Happy Birthday: Pierce County turns 150 years old

Editor’s Note: Dana Greenlee’s technology column, which normally runs in this space every Friday, has been bumped for this story on Pierce County’s 150th birthday. Dana’s column will return next week.

Tacoma was the center of a birthday bash of sorts, as Pierce County turned 150 years old yesterday.
Local, state and federal officials turned out at the Washington State History Museum to remember the county’s rich past and look forward to the future.
Those on hand enjoyed performances, historical reenactments, various exhibitions, lectures and films detailing Pierce County’s 15 decades of history during the six-hour event.
Pierce County was created by the Legislative Assembly of the Territory of Oregon on Dec. 22, 1852.
Historians have described Pierce County as one of the state’s most important, due to its natural resources – including an abundance of water, natural beauty and mild climate.
The Pierce County Council on May 25, 1999 adopted as the Pierce County Slogan, “Majestic Pierce County, Window to Northwest Grandeur.
The ordinary people that helped make Pierce County were the focus of a number of comments by speakers.
“This area indeed does have a blue collar history. That’s the stuff cities and counties are made of,” said Tacoma Mayor Bill Baarsma.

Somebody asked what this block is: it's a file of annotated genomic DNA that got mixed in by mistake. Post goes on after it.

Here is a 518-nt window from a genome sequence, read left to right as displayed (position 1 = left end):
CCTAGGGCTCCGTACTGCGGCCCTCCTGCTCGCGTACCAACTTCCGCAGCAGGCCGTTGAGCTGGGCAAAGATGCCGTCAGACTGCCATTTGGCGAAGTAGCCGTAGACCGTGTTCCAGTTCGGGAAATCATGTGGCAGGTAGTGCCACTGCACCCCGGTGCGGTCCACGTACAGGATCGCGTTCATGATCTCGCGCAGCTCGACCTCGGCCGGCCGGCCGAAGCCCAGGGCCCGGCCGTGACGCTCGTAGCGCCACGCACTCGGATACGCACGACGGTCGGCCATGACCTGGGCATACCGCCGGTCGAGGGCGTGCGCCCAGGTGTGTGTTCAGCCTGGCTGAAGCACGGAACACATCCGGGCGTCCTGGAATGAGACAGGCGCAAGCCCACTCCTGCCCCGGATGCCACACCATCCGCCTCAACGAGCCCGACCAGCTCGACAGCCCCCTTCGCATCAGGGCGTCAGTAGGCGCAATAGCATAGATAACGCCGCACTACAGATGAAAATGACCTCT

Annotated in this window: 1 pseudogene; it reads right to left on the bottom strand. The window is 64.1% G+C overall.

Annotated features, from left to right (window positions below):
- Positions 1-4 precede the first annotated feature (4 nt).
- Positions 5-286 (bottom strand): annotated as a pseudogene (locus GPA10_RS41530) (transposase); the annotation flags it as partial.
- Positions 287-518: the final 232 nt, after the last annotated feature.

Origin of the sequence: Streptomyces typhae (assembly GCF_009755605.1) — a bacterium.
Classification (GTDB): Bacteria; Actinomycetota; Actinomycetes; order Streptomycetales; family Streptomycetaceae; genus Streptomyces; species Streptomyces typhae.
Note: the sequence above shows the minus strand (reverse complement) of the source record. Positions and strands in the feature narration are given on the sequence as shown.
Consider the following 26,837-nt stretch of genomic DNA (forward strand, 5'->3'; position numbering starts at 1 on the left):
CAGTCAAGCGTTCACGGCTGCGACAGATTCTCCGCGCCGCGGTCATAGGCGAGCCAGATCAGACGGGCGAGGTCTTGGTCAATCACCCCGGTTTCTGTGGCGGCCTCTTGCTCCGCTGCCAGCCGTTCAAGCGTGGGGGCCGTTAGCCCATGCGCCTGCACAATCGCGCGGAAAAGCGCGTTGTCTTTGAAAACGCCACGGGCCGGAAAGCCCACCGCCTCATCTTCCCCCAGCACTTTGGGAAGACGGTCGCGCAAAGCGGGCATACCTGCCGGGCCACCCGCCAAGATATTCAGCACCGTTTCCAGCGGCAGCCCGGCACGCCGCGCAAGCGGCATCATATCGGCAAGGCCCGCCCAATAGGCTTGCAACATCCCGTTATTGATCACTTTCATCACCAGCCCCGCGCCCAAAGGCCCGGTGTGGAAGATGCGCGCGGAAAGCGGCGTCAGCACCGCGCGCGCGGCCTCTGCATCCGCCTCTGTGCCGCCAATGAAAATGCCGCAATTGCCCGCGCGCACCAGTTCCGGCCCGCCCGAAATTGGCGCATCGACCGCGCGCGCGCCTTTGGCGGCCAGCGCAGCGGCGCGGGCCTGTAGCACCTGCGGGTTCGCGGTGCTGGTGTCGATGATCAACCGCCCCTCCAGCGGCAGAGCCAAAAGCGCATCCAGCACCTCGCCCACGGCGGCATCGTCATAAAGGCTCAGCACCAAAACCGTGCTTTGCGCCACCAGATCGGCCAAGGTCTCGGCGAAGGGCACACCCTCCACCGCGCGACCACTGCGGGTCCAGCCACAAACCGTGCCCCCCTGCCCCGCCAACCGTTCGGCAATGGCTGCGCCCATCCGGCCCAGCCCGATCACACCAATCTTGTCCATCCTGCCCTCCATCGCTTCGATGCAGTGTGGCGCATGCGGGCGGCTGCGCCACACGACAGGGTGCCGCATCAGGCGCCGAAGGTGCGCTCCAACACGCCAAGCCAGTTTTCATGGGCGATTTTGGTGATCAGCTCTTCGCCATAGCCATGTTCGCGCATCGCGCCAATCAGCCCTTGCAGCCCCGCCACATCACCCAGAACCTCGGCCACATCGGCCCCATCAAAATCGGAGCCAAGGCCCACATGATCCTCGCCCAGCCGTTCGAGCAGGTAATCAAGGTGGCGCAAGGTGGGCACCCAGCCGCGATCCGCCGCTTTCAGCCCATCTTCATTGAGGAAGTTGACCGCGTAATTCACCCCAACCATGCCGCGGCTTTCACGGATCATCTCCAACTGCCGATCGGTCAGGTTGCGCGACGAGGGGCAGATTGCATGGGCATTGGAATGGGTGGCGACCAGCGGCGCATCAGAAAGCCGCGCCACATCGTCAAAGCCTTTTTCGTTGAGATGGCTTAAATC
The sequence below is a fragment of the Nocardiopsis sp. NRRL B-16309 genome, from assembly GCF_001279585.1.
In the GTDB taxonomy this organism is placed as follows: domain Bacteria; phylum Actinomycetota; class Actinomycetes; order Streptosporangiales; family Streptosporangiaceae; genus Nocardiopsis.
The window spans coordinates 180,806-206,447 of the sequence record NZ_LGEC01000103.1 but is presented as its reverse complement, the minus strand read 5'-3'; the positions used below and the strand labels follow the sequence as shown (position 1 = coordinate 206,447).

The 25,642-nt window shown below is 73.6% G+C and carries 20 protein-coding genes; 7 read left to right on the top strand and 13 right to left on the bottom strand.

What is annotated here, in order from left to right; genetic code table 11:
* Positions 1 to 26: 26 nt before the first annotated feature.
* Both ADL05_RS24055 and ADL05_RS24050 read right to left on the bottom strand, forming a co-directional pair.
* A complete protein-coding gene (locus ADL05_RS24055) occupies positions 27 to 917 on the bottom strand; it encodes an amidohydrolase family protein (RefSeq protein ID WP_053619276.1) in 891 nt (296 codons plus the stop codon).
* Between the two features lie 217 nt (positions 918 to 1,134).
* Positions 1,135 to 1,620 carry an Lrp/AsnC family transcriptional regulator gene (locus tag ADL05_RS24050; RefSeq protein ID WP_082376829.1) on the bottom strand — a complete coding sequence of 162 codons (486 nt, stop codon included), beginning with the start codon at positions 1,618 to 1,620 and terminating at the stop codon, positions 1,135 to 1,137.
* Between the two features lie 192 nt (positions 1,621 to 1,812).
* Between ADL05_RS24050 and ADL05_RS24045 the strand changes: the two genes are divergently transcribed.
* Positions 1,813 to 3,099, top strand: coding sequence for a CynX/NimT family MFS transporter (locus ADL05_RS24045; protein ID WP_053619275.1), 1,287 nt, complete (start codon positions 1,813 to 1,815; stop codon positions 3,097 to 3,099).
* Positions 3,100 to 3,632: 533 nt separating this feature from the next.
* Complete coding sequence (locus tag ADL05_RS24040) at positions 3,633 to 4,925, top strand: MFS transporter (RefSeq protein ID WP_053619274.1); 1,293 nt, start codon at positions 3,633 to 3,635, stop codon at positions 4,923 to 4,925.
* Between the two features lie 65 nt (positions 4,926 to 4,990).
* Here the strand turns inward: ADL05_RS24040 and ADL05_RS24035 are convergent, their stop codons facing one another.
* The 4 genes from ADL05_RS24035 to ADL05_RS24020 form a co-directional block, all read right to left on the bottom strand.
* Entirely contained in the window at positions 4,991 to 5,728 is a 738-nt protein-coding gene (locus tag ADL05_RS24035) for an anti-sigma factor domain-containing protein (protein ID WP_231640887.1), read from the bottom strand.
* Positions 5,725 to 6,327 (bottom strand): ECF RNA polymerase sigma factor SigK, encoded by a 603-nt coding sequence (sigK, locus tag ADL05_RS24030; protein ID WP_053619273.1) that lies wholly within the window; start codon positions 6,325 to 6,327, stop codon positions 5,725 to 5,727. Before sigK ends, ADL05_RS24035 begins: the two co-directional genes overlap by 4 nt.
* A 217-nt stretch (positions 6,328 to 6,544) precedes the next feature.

Noting Tacoma’s recent renaissance, he added, “That hard-working, pioneer spirit is still here.”
“The real history is with the people who came after the Civil War, the Puyallup Tribe, Chinese-Americans.”
Pierce County Council Chairman Harold Moss, citing the success of July’s Ethnic Fest in Tacoma’s Wright Park – where over 50,000 attended – noted Pierce County’s diversity and the ability of people to get along.
“People are the best reason for the county’s success,” he said.
Pierce County Executive John Ladenburg agreed: “We have the most diverse county in the state of Washington.”
Providing a bit of personal history, Ladenburg said his grandmother came to the area in a covered wagon as a 6-year-old girl.
Mayors from cities and towns throughout the county were present, with the county’s oldest and newest represented.
Ron Lucas, mayor of Steilacoom, the county’s first incorporated town and original county seat, was there, as was Lakewood Mayor Bill Harrison.
Lakewood represents one of the county’s newest cities, having incorporated in 1996.
While the focus of the celebration was a tribute to Pierce County’s success over the last century-and-a-half, the not-so-good times were also acknowledged, including the sometimes poor treatment of the Puyallup and Nisqually Indian tribes, as well as Chinese workers.
“We don’t want to whitewash what has gone wrong in Pierce County,” Ladenburg said.
Though the historical reality was not always pleasant to remember, speakers did find time to bring some levity to the event.
Ladenburg pointed out that Pierce County is older than the state of Washington: “The county’s been here longer than most things.”
He also told the crowd he had been practicing pronouncing the word “sesquicentennial” – a big word meaning 150th anniversary.
“I’m probably the only one to admit I’m 150 years old,” Moss quipped, adding he planned to be around for another 150 years to celebrate the county’s 300th anniversary.
“We’ve had a rich history,” said U.S. Rep. Norm Dicks (D-Bremerton), who has served parts of the county for over 26 years. “I’m excited about Pierce County. We’ve got a good thing going.”